Thursday, September 08, 2011


Jennifer Rubin, a reliable peddler of right-wing talking points at The Washington Post, is surprisingly negative about the GOP's presidential front-runner, Rick Perry -- she's written post after post in the past couple of days about his failings. In this one, she approvingly quotes denunciations by Dick Cheney and Karl Rove of Perry's angry Social Security talk, and she frets -- heck, she almost sounds like a liberal -- about an alternate Social Security plan that's in place in a few Texas counties, one that the Perry campaign has cited approvingly. Here's a summary of the plan, as described by a judge in one of the affected counties (PDF):

An election was called for all county employees for the fall of 1980. Newly and completely sold on the Alternate Plan, my colleagues and I campaigned for its passage. It passed by a 3 to 1 margin. The Galveston Commissioners Court then voted 4 to 1 to implement the Plan on January 1, 1981....

The payroll taxes of workers were deposited in personal retirement accounts that then purchased commercial banking and life insurance products already available in the marketplace -- like bank CDs (certificates of deposit) and annuities -- as well as government and commercial bonds, all with fixed and guaranteed rates of interest. It was this approach that sold my colleagues, and me because it essentially eliminated risk from the program.

Rubin writes:

It's not clear how rates of interest are "guaranteed."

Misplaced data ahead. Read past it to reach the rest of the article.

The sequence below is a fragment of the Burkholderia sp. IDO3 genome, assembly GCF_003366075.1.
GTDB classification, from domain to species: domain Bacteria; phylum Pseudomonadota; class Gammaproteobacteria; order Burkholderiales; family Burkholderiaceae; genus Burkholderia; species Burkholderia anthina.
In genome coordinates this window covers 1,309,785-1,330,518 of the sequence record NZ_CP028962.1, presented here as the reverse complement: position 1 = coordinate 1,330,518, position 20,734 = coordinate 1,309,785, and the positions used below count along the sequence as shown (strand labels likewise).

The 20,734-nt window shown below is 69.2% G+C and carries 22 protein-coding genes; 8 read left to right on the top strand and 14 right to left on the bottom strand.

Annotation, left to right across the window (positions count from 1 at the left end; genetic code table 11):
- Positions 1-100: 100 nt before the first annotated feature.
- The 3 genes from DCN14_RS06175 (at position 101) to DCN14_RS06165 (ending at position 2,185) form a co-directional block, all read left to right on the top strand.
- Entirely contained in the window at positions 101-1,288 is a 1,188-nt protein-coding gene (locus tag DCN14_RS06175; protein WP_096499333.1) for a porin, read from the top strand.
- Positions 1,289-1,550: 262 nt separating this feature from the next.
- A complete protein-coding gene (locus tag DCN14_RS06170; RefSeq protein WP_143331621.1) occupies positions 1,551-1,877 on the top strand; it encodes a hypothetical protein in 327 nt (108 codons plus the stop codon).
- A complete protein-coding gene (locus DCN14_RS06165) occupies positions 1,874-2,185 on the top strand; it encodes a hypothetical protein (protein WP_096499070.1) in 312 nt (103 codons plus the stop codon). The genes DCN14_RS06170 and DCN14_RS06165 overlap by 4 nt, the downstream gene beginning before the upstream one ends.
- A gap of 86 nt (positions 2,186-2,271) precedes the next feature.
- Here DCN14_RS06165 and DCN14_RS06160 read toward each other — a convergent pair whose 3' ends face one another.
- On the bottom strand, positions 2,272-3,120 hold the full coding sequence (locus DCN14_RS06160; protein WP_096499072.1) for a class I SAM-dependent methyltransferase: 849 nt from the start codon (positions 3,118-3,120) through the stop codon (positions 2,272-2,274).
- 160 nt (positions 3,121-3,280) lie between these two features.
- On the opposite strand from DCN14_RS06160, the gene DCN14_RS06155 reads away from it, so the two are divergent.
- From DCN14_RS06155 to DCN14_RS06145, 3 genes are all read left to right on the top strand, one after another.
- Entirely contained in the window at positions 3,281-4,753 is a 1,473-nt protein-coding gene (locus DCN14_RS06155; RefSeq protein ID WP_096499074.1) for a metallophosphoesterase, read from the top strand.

So understand that if you were in the minority in the employee elections and wanted to keep your Social Security benefits, you could have been outvoted by your peers. The idea raises numerous concerns. Among them: How does it work when you transfer to a job with standard Social Security? If your plan goes bust, are you out of luck?

What is surprising is how ill-thought-out this appears to be.

I bring all this up because Rubin had a very, very different reaction when Paul Ryan proposed doing to Medicare something extremely similar to what Perry admires regarding Social Security. When Ryan was defending that privatization plan, Rubin praised it in a post with the gushy title "Rep. Paul Ryan: In Defense of Liberty, Prosperity and Modern Conservatism." She wrote:

...this is not a man looking to pull out welfare by the roots, but rather to prune and shape it for the long term.

But you remember the Ryan plan -- it's not a "pruning" job. Why the praise for him and not for Perry?

Because Perry is saying out loud that he's hostile to these programs. Ryan is just as hostile, but he's politic enough to deny it, and to pretend that he's just giving Medicare some tough love. When Rubin praised Ryan, it wasn't yet clear that the public understood the real meaning of his pretty words.

Whatever she might tell you, it's clear that Rubin worries less about Perry's plan than about the way he talks with an election coming up. Perry is like a lizard-headed alien in a sci-fi movie who's supposed to leave his mask on until he and his fellow lizards have conquered Earth. Rubin is cursing Perry for prematurely removing the mask.